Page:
Angina 

A consultant cardiologist explains angina, a syndrome caused by a restriction in the supply of oxygen-rich blood to the heart. He explains the risks, symptoms and treatment, and who is most likely to develop angina.

Find out how to prevent angina

Transcript of Angina

Angina is normally described as a form of chest pain,

but rather than being a severe pain,

it's a feeling of cramping and constriction in the middle of the chest.

This lasts a few minutes and typically happens when people begin to exercise.

It can go down the arm, into the shoulders and neck and so on.

It can be associated with things like sweatiness and shortness of breath.

The usual cause is narrowings in the arteries

that provide blood to the heart.

Angina happens when the heart is trying to do extra work,

and the oxygen it gets from the narrowed blood vessels is insufficient

to provide for its needs.

It's almost a stitch-like symptom that the heart develops.

Angina is usually classified into two categories, stable and unstable.

Stable will typically come on when somebody walks a particular distance,

it lasts a short period of time and goes very quickly with medication.

Unstable angina tends to last longer and happens at rest or on little exertion.

That should be regarded as an emergency and the patient should go to hospital.

A proportion of people will present with stable angina

that is due to Atherosclerosis, narrowing in the arteries,

and that progresses and develops over many years, perhaps 20 or 30 years.

It's a very slow-changing process which is the reason why many of these patients

can be managed with tablets and are not at high risk.

However, the unstable population might present for the first time

with a heart attack. Obviously that is a much higher risk situation.

Currently it's impossible to accurately predict who is going to become unstable

from the stable population.

The sort of people who get angina, it's more common in men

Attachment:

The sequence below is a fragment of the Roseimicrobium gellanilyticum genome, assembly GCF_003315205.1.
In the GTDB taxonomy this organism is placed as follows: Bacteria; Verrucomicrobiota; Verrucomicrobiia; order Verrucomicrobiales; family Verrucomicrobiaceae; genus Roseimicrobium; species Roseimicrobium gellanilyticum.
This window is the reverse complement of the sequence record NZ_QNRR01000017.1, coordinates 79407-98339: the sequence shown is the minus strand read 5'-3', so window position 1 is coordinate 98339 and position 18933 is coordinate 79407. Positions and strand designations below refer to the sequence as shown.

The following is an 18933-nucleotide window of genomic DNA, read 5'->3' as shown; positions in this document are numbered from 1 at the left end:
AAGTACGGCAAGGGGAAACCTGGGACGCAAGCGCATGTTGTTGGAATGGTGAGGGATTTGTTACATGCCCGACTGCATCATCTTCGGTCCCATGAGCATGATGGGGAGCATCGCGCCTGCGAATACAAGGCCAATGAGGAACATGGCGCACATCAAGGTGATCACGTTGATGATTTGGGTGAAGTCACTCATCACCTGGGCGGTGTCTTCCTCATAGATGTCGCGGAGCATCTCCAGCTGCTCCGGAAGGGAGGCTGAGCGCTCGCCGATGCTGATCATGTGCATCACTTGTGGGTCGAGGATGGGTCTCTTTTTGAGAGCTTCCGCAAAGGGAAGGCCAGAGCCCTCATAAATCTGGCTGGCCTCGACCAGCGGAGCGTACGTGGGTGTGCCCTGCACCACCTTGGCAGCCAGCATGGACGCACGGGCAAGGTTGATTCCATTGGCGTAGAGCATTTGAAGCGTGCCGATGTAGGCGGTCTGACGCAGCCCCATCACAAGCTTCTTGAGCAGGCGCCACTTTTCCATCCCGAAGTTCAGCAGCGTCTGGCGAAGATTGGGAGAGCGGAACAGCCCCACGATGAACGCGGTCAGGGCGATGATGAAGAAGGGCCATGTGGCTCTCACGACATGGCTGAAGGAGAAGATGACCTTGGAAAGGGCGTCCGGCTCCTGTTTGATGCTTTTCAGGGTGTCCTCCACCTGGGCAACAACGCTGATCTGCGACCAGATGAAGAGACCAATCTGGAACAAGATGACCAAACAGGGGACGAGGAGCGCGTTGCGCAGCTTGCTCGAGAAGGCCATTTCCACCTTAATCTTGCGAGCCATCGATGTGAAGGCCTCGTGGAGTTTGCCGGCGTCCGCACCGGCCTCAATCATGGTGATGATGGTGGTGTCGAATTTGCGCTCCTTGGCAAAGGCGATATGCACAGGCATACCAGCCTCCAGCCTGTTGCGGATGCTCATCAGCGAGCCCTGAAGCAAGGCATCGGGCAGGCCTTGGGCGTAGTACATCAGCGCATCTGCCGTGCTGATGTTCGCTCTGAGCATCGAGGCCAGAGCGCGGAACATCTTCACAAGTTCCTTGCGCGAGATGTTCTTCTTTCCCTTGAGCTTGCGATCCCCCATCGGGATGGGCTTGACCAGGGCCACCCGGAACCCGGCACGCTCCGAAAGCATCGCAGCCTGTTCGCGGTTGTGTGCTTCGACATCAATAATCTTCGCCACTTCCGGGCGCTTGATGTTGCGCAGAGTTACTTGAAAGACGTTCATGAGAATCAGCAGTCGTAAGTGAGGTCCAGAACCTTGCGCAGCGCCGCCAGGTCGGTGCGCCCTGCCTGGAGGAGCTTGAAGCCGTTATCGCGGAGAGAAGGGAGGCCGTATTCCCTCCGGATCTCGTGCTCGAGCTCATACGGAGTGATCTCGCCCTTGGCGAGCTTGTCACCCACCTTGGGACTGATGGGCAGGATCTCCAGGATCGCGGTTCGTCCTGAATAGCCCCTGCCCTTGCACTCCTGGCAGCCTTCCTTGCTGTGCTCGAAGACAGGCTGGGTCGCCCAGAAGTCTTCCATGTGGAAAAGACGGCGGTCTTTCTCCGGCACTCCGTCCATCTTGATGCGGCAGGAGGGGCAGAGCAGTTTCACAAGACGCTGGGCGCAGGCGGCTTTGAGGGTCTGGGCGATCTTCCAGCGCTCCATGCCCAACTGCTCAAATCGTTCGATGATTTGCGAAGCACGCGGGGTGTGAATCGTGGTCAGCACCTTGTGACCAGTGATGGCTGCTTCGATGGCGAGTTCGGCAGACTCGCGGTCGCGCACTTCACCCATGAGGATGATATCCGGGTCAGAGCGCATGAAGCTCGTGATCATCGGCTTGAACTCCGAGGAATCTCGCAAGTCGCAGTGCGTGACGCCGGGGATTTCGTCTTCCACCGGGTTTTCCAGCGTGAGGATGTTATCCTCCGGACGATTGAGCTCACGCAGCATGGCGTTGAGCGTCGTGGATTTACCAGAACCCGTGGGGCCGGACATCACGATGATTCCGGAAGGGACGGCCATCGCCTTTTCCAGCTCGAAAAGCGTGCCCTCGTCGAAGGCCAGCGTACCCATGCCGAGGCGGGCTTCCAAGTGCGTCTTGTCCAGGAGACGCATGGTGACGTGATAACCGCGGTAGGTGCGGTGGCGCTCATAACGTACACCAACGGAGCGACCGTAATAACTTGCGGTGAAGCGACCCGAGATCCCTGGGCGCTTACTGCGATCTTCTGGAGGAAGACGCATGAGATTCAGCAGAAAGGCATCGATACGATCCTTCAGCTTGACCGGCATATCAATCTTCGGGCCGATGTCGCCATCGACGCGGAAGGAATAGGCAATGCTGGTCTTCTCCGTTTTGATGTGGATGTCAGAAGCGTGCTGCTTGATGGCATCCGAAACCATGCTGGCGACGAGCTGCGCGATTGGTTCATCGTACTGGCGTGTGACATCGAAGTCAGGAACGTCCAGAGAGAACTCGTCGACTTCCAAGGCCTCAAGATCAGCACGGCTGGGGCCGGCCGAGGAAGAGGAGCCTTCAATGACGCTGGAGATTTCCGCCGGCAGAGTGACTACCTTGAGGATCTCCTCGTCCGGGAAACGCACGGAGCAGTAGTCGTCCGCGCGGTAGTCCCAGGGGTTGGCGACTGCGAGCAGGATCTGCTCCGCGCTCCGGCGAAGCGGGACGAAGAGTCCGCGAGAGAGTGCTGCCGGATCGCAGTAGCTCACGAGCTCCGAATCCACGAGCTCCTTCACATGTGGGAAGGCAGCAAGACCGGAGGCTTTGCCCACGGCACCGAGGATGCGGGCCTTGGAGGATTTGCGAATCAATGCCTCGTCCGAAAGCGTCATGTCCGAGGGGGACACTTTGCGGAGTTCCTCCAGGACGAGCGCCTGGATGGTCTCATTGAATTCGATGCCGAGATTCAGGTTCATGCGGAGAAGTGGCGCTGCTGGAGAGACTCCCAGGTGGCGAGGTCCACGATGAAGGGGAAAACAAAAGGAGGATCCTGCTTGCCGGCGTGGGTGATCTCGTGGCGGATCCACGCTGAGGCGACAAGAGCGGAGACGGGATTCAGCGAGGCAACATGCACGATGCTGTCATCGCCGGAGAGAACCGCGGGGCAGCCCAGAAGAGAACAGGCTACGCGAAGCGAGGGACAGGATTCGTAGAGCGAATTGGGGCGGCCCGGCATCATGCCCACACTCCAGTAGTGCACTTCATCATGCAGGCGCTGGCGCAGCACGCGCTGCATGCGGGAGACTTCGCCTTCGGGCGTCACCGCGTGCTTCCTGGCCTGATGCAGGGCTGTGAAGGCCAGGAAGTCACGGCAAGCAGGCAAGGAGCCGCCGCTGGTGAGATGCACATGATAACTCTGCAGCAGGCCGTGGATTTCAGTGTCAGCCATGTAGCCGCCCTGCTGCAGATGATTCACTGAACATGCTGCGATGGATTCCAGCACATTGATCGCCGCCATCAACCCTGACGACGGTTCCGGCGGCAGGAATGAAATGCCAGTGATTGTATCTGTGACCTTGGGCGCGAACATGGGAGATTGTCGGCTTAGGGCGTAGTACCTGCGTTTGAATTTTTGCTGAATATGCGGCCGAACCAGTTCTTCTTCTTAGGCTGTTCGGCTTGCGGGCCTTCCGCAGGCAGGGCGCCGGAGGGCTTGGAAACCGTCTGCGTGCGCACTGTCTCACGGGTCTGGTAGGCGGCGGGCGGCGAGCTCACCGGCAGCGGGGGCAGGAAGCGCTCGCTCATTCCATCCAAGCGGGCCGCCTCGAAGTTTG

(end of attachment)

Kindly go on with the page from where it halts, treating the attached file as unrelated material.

and in some ethnic groups, particularly Asians,

and it becomes much more common as people get older.

There is a variety of risk factors that make people more likely to have it,

such as smoking, high cholesterol, high blood pressure.

Angina is extremely common, it gets more common with age

and it's estimated that perhaps as many as 1 in 5 people over the age of 65

has some degree of angina.

A lot of those people will have relatively mild symptoms

and will be controlled on tablets, but some obviously will be much more unwell.

In younger populations it is much less common,

and in women before the menopause it's much less common.

In terms of medication, the treatment for angina is in three groups.

One is to stop the symptoms when they occur,

typically in the form of a spray

or a small nitrate tablet that goes under the tongue.

The next is to prevent symptoms occurring,

which will be with medication such as beta-blockers which slow the heart down

and reduce the oxygen demand for the heart and prevent it happening.

There are alternatives for beta-blockers which not everybody can use.

The final part is to try and prevent progression of the existing disease.

That includes tablets such as aspirin, something to reduce cholesterol,

which is usually a statin, and various other medication too.

Following diagnosis, many patients are advised to have further investigations

which might be a test like an angiogram,

which specifically looks at the inside of the arteries,

to decide whether or not further treatment is necessary,

such as angioplasty or bypass surgery.

An angiogram is a test which looks at the inside of the arteries

by putting a tube either in the top of the leg or the wrist

and take a fine catheter up to the heart and put dye around the heart

to outline the arteries.

X-rays are taken and that shows you where the narrowings are.

Then, there are several possibilities,

one is that you will be recommended to carry on with tablets,

the next possibility is an angioplasty will be done,

which is done through the same tube,

but involves putting in a balloon and a stent, a wire mesh,

to keep the artery open.

That is put in the narrowed area and blown up to keep the artery open.

If there are a lot of narrowings, or in certain circumstance,

a bypass operation may be recommended.

This is a surgical option

which involves putting grafts beyond the narrowings to improve the blood flow.

There are a lot of things that people can do throughout their lives

to try and reduce their chances of getting heart disease.

Not smoking, having a good diet, exercise.

Drinking is acceptable, but in modest amounts.

We're all aware that the diet should be high in fruit and vegetables,

relatively low in saturated fat and low in salt.

Stable angina itself does not carry a very huge risk.

People shouldn't worry if they have stable symptoms

and the pain lasts a short time.

They will be given medication, which is life-long.

That reduces the risk of anything further happening quite substantially.

Unstable angina is a very different category,

and should be regarded as an emergency.

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